From Florida to Madinah: ISIS spared no one this Ramadan

ISIS has unleashed its suicide bombings venom outside its Middle East war zones

Joyce Karam

Published: Updated:

Riding the Ferris wheel, enjoying the special holiday pastries and holding family gatherings has traditionally marked the celebrations at the end of Ramadan, the Muslim holy month concluding on Tuesday. This year, however, Ramadan brings a bittersweet moment for many in the Muslim world, overshadowed by a wave of barbaric terrorism targeting majority-Muslim countries and bearing the signature of ISIS.

From Islam's second holiest site in Madinah, to a shopping mall in Baghdad, Ataturk airport in Istanbul, a cafe in Dhaka to a club in Florida and thwarted attempts on mosques in Kuwait, ISIS has unleashed its suicide bombings venom outside its Middle East war zones (Syria, Iraq, Libya and Yemen).

The various attacks, in their ferocity and boundless reach, show that the Americans, the Saudis, the Turks showcases that the Middle East, South Asia, Europe and US are confronting a global terror phenomenon.

What is also worth noting that if it is proven that yesterday's attack in Saudi Arabia did bear the ISIS signature, then this would mark a global transition for this terrorist group from the territorial confines of its so-called Caliphate, to a brand that morphs al-Qaeda on a large scale and with more brutality. It also exposes the group’s weakness, lashing out against Muslims in a way that is likely to backfire and hurt its narrative.

ISIS morphs into al-Qaeda

While the rebirth of ISIS in Iraq in 2014 brought striking differences with al-Qaeda, in terms of territorial control and scope of targets, these differences have diminished today with both groups competing for global terrorism and becoming less dependent on land grabs.

As ISIS loses 47 percent of its territory in Iraq and 20 percent in Syria, according to US envoy Brett McGurk, it is rebranding into global jihadism as an alternative to its once celebrates Caliphate. Almost like al-Qaeda which never proclaimed a Caliphate and tried to make allies within rogue states, ISIS is now trying to operate in countries it has recruits or sleeping cells to carry out attacks against security forces, foreigners and Western interest (such as the US consulate in Jeddah).

The losses of Fallujah, Ramadi, Tikrit, Palmyra and Kobani are making ISIS rethink its allure and strategy. Running a global terrorist enterprise and showing muscle outside Iraq and Syria is an opportune way for ISIS to cover up the fragmentation of its Caliphate while still having the ability to parade its killing machine abroad.

The terror that hit Madinah, Istanbul, Baghdad and Dhaka is the same terror that hit Brussels, Orlando and Paris, only this time it targeted mostly Muslims who are killed by ISIS more than any other religion. The aim is to distract and retaliate (Baghdad) to battlefront losses in Iraq and Syria anywhere it can.

ISIS will spare no sleeping cell or foreign fighter from returning and targeting outside interests. While killing Muslims tarnishes the group’s image, the immediate gain of showing its strong hand is prevailing in its terror attacks in Istanbul and Baghdad.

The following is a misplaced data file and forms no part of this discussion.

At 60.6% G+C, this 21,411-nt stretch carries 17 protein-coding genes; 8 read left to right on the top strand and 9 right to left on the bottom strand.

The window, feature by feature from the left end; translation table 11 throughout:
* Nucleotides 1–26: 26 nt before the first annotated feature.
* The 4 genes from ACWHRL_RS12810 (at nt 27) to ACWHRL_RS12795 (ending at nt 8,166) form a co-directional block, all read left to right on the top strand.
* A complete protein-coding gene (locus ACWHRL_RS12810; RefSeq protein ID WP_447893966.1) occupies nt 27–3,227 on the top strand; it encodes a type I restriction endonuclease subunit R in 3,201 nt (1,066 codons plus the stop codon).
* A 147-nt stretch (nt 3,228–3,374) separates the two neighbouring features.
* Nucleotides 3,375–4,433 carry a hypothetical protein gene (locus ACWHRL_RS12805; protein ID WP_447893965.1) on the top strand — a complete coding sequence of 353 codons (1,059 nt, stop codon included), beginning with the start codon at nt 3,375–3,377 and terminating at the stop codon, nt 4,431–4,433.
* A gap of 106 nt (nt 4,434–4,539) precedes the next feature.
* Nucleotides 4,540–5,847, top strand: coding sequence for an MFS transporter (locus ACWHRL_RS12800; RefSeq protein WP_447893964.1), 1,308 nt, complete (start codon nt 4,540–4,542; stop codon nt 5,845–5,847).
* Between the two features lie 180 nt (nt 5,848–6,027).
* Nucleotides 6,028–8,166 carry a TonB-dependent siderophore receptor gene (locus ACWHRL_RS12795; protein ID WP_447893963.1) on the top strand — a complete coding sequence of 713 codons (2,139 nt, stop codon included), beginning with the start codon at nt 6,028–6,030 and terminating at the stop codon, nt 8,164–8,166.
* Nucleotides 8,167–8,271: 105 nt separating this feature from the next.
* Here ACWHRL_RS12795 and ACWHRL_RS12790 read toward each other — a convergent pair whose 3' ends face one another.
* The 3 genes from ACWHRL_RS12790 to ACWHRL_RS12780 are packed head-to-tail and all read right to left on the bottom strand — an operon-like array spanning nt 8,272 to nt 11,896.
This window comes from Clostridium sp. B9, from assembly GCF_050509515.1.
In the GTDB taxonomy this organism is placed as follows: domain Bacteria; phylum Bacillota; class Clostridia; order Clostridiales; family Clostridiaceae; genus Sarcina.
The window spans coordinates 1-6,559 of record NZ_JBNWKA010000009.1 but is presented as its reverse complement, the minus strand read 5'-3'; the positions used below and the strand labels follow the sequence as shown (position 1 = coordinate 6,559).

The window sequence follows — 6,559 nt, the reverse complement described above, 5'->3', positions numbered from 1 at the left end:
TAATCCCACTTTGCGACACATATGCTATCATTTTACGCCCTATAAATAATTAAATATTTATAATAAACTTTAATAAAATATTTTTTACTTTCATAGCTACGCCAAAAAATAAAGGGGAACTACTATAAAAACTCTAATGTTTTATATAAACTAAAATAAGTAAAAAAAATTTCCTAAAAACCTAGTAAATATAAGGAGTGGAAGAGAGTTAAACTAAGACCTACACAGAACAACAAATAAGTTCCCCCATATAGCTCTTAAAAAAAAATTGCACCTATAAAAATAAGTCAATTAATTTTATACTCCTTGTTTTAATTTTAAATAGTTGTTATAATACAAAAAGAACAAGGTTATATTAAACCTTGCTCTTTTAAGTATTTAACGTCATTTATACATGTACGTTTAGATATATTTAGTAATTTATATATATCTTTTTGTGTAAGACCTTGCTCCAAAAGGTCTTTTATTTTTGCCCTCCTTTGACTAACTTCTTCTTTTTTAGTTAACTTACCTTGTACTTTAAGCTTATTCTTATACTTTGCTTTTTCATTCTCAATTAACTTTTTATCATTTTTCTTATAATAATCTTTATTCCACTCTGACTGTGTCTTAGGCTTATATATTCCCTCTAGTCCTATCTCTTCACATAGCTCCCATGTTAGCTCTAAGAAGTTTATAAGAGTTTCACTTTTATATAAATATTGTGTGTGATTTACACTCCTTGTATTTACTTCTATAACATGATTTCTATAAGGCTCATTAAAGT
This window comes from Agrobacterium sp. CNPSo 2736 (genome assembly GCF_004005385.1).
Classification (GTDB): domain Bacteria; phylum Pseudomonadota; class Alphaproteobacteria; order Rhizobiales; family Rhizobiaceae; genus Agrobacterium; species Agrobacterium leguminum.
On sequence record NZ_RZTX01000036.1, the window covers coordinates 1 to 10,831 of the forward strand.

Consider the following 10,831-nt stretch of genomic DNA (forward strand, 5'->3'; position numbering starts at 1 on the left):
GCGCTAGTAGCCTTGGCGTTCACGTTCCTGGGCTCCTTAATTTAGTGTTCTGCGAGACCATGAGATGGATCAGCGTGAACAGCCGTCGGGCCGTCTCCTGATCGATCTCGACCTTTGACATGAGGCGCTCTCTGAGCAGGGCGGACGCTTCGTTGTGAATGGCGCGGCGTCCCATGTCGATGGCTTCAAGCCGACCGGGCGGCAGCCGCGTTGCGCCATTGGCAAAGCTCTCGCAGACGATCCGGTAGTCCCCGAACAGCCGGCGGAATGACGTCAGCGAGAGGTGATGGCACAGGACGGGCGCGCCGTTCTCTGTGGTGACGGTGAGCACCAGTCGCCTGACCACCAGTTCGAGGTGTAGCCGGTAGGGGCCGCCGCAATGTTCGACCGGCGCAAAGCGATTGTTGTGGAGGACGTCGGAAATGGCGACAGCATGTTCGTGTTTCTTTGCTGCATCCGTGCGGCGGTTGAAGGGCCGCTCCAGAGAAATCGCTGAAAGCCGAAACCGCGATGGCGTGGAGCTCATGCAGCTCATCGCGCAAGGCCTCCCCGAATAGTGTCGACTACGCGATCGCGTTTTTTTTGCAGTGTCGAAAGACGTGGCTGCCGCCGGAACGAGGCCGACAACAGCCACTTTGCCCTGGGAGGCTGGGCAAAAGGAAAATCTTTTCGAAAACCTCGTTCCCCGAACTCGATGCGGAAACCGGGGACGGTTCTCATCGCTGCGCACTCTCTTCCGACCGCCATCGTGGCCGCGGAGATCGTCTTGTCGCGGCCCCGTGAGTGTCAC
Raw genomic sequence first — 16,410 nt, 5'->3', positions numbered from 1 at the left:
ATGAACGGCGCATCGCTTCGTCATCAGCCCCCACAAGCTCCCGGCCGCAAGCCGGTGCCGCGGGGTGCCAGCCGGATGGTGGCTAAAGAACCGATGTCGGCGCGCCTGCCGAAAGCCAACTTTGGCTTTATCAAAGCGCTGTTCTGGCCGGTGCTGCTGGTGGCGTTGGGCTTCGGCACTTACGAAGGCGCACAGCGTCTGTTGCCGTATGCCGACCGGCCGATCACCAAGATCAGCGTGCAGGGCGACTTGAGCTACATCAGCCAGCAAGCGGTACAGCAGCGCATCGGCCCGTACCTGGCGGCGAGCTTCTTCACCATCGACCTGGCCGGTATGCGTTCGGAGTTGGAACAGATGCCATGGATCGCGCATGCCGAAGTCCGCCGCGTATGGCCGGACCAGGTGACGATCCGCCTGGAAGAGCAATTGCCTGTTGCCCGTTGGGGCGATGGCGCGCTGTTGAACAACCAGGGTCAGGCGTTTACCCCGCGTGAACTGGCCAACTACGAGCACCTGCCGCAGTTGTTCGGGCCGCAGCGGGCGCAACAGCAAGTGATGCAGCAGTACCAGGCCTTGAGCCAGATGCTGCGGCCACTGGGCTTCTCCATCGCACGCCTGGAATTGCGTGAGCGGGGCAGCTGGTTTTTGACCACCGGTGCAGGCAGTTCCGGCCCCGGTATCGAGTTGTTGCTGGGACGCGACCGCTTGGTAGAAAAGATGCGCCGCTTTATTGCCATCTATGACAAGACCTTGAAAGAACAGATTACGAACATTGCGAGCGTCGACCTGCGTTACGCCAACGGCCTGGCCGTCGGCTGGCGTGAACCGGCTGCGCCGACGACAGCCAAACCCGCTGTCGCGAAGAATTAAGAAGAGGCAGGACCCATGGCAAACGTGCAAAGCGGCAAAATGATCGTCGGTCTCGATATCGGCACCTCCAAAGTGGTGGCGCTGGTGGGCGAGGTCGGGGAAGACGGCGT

A regional response

With Turkey, Saudi, Kuwait, Jordan, and Lebanon coming under ISIS fire during Ramadan, there is more urgency than any time before to go on the offensive against the group to help end the territorial control it still enjoys in Iraq and Syria.

Robbing ISIS of its territory means taking away its ability to create safe havens, plan and train for attacks, while also ending the blank checks it receives from oil trade, ransoms and taxes. Waiting for Geneva talks to reach a breakthrough, or for an inclusive government in Baghdad to emerge, will only play into the hands of ISIS.

Two years of territorial control in Iraq and Syria have made the group a terror giant with legions that can strike in Bangladesh, Brussels and Tunisia.

Countries in the region have a primary interest in investing in a multi-pronged security strategy that prioritizes counterterrorism, and would train and equip local forces to take over ISIS territory in Iraq and Syria. The Anbar province is to Saudi’s national security as critical as Northern Syria is to Turkey.

While pushing for a political solution in Damascus and Baghdad would greatly help in promoting regional cooperation and undermining ISIS, the entrenched proxy conflicts in both countries dim such prospect.

By killing Muslims this week blocks away from the Prophet’s burial place, ISIS is only showing its true colors: a beastly group that cares little about Muslims and is all about power and chaos.

The brutality will continue wherever its fighters land and can reach but only a unified regional strategy that counters its narrative and ends its territorial hold can defeat this affliction.


Joyce Karam is the Washington Bureau Chief for Al-Hayat Newspaper, an International Arabic Daily based in London. She has covered American politics extensively since 2004 with focus on U.S. policy towards the Middle East. Prior to that, she worked as a Journalist in Lebanon, covering the Post-war situation. Joyce holds a B.A. in Journalism and an M.A. in International Peace and Conflict Resolution. Twitter: @Joyce_Karam

Disclaimer: Views expressed by writers in this section are their own and do not reflect Al Arabiya English's point-of-view.
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